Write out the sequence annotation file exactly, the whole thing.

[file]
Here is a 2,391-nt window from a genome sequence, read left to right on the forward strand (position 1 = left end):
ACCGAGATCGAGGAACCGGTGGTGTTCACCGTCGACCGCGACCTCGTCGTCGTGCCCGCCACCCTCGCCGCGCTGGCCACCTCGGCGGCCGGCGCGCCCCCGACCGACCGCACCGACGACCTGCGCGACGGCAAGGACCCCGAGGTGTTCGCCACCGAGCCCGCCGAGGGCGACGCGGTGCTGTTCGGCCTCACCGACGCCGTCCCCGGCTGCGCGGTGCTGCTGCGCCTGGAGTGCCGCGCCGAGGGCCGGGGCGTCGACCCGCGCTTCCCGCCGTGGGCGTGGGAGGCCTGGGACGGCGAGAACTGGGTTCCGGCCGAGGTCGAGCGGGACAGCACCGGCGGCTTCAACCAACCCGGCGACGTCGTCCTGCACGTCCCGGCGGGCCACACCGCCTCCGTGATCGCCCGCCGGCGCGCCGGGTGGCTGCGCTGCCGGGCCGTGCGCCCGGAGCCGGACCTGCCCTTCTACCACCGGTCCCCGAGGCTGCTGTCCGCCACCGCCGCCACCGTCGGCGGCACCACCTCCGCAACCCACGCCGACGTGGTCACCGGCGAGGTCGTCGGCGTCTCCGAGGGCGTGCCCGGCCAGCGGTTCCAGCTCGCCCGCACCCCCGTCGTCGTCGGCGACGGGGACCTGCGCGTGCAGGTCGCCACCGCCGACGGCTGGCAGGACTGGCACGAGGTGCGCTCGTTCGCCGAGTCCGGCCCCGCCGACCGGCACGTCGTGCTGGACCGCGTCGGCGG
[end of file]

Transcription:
Here is a 2,391-nt window from a genome sequence, read left to right on the forward strand (position 1 = left end):
ACCGAGATCGAGGAACCGGTGGTGTTCACCGTCGACCGCGACCTCGTCGTCGTGCCCGCCACCCTCGCCGCGCTGGCCACCTCGGCGGCCGGCGCGCCCCCGACCGACCGCACCGACGACCTGCGCGACGGCAAGGACCCCGAGGTGTTCGCCACCGAGCCCGCCGAGGGCGACGCGGTGCTGTTCGGCCTCACCGACGCCGTCCCCGGCTGCGCGGTGCTGCTGCGCCTGGAGTGCCGCGCCGAGGGCCGGGGCGTCGACCCGCGCTTCCCGCCGTGGGCGTGGGAGGCCTGGGACGGCGAGAACTGGGTTCCGGCCGAGGTCGAGCGGGACAGCACCGGCGGCTTCAACCAACCCGGCGACGTCGTCCTGCACGTCCCGGCGGGCCACACCGCCTCCGTGATCGCCCGCCGGCGCGCCGGGTGGCTGCGCTGCCGGGCCGTGCGCCCGGAGCCGGACCTGCCCTTCTACCACCGGTCCCCGAGGCTGCTGTCCGCCACCGCCGCCACCGTCGGCGGCACCACCTCCGCAACCCACGCCGACGTGGTCACCGGCGAGGTCGTCGGCGTCTCCGAGGGCGTGCCCGGCCAGCGGTTCCAGCTCGCCCGCACCCCCGTCGTCGTCGGCGACGGGGACCTGCGCGTGCAGGTCGCCACCGCCGACGGCTGGCAGGACTGGCACGAGGTGCGCTCGTTCGCCGAGTCCGGCCCCGCCGACCGGCACGTCGTGCTGGACCGCGTCGGCGG